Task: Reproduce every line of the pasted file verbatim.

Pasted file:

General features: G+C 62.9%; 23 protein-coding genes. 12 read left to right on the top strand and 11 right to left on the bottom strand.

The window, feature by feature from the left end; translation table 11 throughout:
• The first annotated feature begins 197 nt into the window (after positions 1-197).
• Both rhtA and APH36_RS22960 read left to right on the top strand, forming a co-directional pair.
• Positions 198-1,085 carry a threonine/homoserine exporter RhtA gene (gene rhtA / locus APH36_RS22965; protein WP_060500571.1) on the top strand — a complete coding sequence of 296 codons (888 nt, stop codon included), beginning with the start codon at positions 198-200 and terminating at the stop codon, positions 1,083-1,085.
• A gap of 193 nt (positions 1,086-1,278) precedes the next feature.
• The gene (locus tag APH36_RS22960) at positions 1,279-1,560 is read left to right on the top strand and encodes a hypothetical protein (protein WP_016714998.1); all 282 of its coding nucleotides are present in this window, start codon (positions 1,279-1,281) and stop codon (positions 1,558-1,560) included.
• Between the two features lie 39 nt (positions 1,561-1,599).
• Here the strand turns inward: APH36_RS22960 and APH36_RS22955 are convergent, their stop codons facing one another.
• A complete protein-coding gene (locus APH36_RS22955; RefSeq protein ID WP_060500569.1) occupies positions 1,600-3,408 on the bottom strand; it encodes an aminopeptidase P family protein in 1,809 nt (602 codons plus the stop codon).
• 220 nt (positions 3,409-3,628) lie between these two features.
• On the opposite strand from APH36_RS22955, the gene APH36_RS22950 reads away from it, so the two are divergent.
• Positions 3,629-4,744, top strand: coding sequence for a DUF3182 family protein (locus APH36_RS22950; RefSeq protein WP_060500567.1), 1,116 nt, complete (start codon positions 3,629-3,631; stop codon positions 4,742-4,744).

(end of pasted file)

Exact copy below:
General features: G+C 62.9%; 23 protein-coding genes. 12 read left to right on the top strand and 11 right to left on the bottom strand.

The window, feature by feature from the left end; translation table 11 throughout:
• The first annotated feature begins 197 nt into the window (after positions 1-197).
• Both rhtA and APH36_RS22960 read left to right on the top strand, forming a co-directional pair.
• Positions 198-1,085 carry a threonine/homoserine exporter RhtA gene (gene rhtA / locus APH36_RS22965; protein WP_060500571.1) on the top strand — a complete coding sequence of 296 codons (888 nt, stop codon included), beginning with the start codon at positions 198-200 and terminating at the stop codon, positions 1,083-1,085.
• A gap of 193 nt (positions 1,086-1,278) precedes the next feature.
• The gene (locus tag APH36_RS22960) at positions 1,279-1,560 is read left to right on the top strand and encodes a hypothetical protein (protein WP_016714998.1); all 282 of its coding nucleotides are present in this window, start codon (positions 1,279-1,281) and stop codon (positions 1,558-1,560) included.
• Between the two features lie 39 nt (positions 1,561-1,599).
• Here the strand turns inward: APH36_RS22960 and APH36_RS22955 are convergent, their stop codons facing one another.
• A complete protein-coding gene (locus APH36_RS22955; RefSeq protein ID WP_060500569.1) occupies positions 1,600-3,408 on the bottom strand; it encodes an aminopeptidase P family protein in 1,809 nt (602 codons plus the stop codon).
• 220 nt (positions 3,409-3,628) lie between these two features.
• On the opposite strand from APH36_RS22955, the gene APH36_RS22950 reads away from it, so the two are divergent.
• Positions 3,629-4,744, top strand: coding sequence for a DUF3182 family protein (locus APH36_RS22950; RefSeq protein WP_060500567.1), 1,116 nt, complete (start codon positions 3,629-3,631; stop codon positions 4,742-4,744).